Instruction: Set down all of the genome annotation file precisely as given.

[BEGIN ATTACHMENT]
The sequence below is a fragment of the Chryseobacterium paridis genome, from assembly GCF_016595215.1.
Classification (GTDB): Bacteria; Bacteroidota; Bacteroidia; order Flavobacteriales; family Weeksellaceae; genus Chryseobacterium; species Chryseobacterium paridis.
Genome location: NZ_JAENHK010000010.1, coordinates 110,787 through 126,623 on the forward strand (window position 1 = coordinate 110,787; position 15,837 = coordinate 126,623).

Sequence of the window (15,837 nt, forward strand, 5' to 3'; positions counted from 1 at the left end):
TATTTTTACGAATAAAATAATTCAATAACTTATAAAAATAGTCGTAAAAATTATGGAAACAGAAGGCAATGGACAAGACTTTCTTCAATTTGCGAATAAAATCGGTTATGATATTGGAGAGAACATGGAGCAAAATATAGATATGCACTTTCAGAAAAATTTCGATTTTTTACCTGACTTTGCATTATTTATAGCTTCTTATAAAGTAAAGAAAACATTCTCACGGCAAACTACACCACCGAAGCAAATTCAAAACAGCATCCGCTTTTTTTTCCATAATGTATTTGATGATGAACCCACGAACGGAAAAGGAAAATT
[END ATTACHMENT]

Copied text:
The sequence below is a fragment of the Chryseobacterium paridis genome, from assembly GCF_016595215.1.
Classification (GTDB): Bacteria; Bacteroidota; Bacteroidia; order Flavobacteriales; family Weeksellaceae; genus Chryseobacterium; species Chryseobacterium paridis.
Genome location: NZ_JAENHK010000010.1, coordinates 110,787 through 126,623 on the forward strand (window position 1 = coordinate 110,787; position 15,837 = coordinate 126,623).

Sequence of the window (15,837 nt, forward strand, 5' to 3'; positions counted from 1 at the left end):
TATTTTTACGAATAAAATAATTCAATAACTTATAAAAATAGTCGTAAAAATTATGGAAACAGAAGGCAATGGACAAGACTTTCTTCAATTTGCGAATAAAATCGGTTATGATATTGGAGAGAACATGGAGCAAAATATAGATATGCACTTTCAGAAAAATTTCGATTTTTTACCTGACTTTGCATTATTTATAGCTTCTTATAAAGTAAAGAAAACATTCTCACGGCAAACTACACCACCGAAGCAAATTCAAAACAGCATCCGCTTTTTTTTCCATAATGTATTTGATGATGAACCCACGAACGGAAAAGGAAAATT